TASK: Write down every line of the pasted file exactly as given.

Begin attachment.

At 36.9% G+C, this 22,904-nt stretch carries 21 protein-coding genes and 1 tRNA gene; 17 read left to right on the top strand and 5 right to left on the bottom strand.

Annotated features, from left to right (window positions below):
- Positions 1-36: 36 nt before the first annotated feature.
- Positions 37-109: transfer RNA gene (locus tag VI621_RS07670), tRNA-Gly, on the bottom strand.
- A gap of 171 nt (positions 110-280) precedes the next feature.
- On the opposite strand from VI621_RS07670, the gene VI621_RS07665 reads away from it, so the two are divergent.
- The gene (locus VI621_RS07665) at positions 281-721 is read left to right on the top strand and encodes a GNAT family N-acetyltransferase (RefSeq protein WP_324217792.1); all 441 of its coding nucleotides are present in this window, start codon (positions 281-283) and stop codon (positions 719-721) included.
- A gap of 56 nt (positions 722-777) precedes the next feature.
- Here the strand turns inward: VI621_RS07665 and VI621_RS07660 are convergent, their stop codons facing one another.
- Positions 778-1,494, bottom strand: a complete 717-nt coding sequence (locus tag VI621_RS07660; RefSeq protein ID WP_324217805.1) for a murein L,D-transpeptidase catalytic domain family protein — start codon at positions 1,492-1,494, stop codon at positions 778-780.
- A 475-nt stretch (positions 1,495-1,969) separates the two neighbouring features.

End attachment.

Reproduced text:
At 36.9% G+C, this 22,904-nt stretch carries 21 protein-coding genes and 1 tRNA gene; 17 read left to right on the top strand and 5 right to left on the bottom strand.

Annotated features, from left to right (window positions below):
- Positions 1-36: 36 nt before the first annotated feature.
- Positions 37-109: transfer RNA gene (locus tag VI621_RS07670), tRNA-Gly, on the bottom strand.
- A gap of 171 nt (positions 110-280) precedes the next feature.
- On the opposite strand from VI621_RS07670, the gene VI621_RS07665 reads away from it, so the two are divergent.
- The gene (locus VI621_RS07665) at positions 281-721 is read left to right on the top strand and encodes a GNAT family N-acetyltransferase (RefSeq protein WP_324217792.1); all 441 of its coding nucleotides are present in this window, start codon (positions 281-283) and stop codon (positions 719-721) included.
- A gap of 56 nt (positions 722-777) precedes the next feature.
- Here the strand turns inward: VI621_RS07665 and VI621_RS07660 are convergent, their stop codons facing one another.
- Positions 778-1,494, bottom strand: a complete 717-nt coding sequence (locus tag VI621_RS07660; RefSeq protein ID WP_324217805.1) for a murein L,D-transpeptidase catalytic domain family protein — start codon at positions 1,492-1,494, stop codon at positions 778-780.
- A 475-nt stretch (positions 1,495-1,969) separates the two neighbouring features.